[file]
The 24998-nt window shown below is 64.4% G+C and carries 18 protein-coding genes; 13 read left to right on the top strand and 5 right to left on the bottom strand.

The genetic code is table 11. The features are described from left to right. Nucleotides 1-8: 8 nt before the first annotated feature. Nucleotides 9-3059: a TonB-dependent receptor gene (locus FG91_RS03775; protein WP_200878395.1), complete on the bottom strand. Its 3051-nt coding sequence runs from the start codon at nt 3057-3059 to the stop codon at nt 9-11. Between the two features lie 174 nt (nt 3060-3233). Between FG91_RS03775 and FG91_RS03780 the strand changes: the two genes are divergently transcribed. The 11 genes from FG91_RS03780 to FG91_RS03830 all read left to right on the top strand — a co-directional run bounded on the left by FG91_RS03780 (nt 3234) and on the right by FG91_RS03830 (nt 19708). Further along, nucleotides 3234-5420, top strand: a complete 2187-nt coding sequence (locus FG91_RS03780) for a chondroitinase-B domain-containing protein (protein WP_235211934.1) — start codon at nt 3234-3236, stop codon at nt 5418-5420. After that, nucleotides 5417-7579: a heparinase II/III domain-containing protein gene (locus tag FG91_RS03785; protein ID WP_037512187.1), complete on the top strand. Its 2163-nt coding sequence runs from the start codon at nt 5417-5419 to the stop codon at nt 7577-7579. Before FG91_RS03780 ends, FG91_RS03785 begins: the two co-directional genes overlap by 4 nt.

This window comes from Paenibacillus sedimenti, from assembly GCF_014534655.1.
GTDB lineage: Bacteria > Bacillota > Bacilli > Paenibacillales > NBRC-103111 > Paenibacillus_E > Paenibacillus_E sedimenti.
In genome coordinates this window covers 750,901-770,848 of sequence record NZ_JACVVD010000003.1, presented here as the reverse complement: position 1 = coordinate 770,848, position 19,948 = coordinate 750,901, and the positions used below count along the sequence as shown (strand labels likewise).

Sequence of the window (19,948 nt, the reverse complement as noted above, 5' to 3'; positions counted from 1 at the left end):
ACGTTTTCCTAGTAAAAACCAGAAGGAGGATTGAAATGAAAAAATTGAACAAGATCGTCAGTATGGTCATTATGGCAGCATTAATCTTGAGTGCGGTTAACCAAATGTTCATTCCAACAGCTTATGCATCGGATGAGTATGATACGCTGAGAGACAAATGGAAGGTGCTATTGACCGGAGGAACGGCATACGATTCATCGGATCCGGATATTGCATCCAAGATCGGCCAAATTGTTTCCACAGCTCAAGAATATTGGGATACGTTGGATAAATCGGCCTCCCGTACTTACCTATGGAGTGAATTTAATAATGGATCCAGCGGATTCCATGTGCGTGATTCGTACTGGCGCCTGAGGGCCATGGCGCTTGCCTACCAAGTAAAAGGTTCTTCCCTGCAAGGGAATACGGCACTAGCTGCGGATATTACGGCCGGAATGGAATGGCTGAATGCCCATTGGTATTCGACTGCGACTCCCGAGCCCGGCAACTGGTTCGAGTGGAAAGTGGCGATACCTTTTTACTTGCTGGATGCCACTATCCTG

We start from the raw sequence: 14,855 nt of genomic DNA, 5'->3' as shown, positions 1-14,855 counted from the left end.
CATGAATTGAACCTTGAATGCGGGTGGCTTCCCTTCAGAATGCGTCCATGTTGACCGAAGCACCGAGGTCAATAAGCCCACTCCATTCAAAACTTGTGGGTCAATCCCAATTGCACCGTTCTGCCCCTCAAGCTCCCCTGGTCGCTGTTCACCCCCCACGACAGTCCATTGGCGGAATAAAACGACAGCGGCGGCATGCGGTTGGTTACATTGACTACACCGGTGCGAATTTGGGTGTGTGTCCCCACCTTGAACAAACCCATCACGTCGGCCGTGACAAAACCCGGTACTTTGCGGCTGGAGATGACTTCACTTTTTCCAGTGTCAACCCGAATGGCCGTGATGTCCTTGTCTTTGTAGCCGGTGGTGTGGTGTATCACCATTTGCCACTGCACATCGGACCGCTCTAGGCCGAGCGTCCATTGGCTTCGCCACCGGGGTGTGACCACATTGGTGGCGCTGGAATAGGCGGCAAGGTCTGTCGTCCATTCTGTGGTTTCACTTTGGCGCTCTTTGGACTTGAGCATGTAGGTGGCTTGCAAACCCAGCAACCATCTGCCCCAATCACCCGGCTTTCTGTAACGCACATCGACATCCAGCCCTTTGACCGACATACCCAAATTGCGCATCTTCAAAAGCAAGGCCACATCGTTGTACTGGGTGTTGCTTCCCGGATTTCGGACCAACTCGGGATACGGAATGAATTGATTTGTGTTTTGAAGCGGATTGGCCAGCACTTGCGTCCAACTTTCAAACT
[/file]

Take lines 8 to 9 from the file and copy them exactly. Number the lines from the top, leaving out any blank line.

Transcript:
We start from the raw sequence: 14,855 nt of genomic DNA, 5'->3' as shown, positions 1-14,855 counted from the left end.
CATGAATTGAACCTTGAATGCGGGTGGCTTCCCTTCAGAATGCGTCCATGTTGACCGAAGCACCGAGGTCAATAAGCCCACTCCATTCAAAACTTGTGGGTCAATCCCAATTGCACCGTTCTGCCCCTCAAGCTCCCCTGGTCGCTGTTCACCCCCCACGACAGTCCATTGGCGGAATAAAACGACAGCGGCGGCATGCGGTTGGTTACATTGACTACACCGGTGCGAATTTGGGTGTGTGTCCCCACCTTGAACAAACCCATCACGTCGGCCGTGACAAAACCCGGTACTTTGCGGCTGGAGATGACTTCACTTTTTCCAGTGTCAACCCGAATGGCCGTGATGTCCTTGTCTTTGTAGCCGGTGGTGTGGTGTATCACCATTTGCCACTGCACATCGGACCGCTCTAGGCCGAGCGTCCATTGGCTTCGCCACCGGGGTGTGACCACATTGGTGGCGCTGGAATAGGCGGCAAGGTCTGTCGTCCATTCTGTGGTTTCACTTTGGCGCTCTTTGGACTTGAGCATGTAGGTGGCTTGCAAACCCAGCAACCATCTGCCCCAATCACCCGGCTTTCTGTAACGCACATCGACATCCAGCCCTTTGACCGACATACCCAAATTGCGCATCTTCAAAAGCAAGGCCACATCGTTGTACTGGGTGTTGCTTCCCGGATTTCGGACCAACTCGGGATACGGAATGAATTGATTTGTGTTTTGAAGCGGATTGGCCAGCACTTGCGTCCAACTTTCAAACT